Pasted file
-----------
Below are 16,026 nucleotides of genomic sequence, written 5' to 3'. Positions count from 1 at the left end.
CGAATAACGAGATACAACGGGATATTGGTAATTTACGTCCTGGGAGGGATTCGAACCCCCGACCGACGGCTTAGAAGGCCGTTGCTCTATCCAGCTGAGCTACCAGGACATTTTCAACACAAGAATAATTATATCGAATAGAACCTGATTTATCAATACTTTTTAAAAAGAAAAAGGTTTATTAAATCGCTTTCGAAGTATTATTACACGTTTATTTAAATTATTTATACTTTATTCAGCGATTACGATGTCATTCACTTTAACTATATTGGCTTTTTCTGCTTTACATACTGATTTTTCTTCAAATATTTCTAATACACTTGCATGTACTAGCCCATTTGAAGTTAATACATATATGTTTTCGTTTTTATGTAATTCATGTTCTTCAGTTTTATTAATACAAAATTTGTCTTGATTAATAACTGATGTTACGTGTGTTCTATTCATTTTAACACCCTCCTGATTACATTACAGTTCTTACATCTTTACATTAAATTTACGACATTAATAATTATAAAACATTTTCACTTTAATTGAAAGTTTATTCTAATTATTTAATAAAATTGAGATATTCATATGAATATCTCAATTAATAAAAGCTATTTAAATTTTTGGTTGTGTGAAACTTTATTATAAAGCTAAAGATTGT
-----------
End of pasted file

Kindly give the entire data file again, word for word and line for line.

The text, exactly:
Below are 16,026 nucleotides of genomic sequence, written 5' to 3'. Positions count from 1 at the left end.
CGAATAACGAGATACAACGGGATATTGGTAATTTACGTCCTGGGAGGGATTCGAACCCCCGACCGACGGCTTAGAAGGCCGTTGCTCTATCCAGCTGAGCTACCAGGACATTTTCAACACAAGAATAATTATATCGAATAGAACCTGATTTATCAATACTTTTTAAAAAGAAAAAGGTTTATTAAATCGCTTTCGAAGTATTATTACACGTTTATTTAAATTATTTATACTTTATTCAGCGATTACGATGTCATTCACTTTAACTATATTGGCTTTTTCTGCTTTACATACTGATTTTTCTTCAAATATTTCTAATACACTTGCATGTACTAGCCCATTTGAAGTTAATACATATATGTTTTCGTTTTTATGTAATTCATGTTCTTCAGTTTTATTAATACAAAATTTGTCTTGATTAATAACTGATGTTACGTGTGTTCTATTCATTTTAACACCCTCCTGATTACATTACAGTTCTTACATCTTTACATTAAATTTACGACATTAATAATTATAAAACATTTTCACTTTAATTGAAAGTTTATTCTAATTATTTAATAAAATTGAGATATTCATATGAATATCTCAATTAATAAAAGCTATTTAAATTTTTGGTTGTGTGAAACTTTATTATAAAGCTAAAGATTGT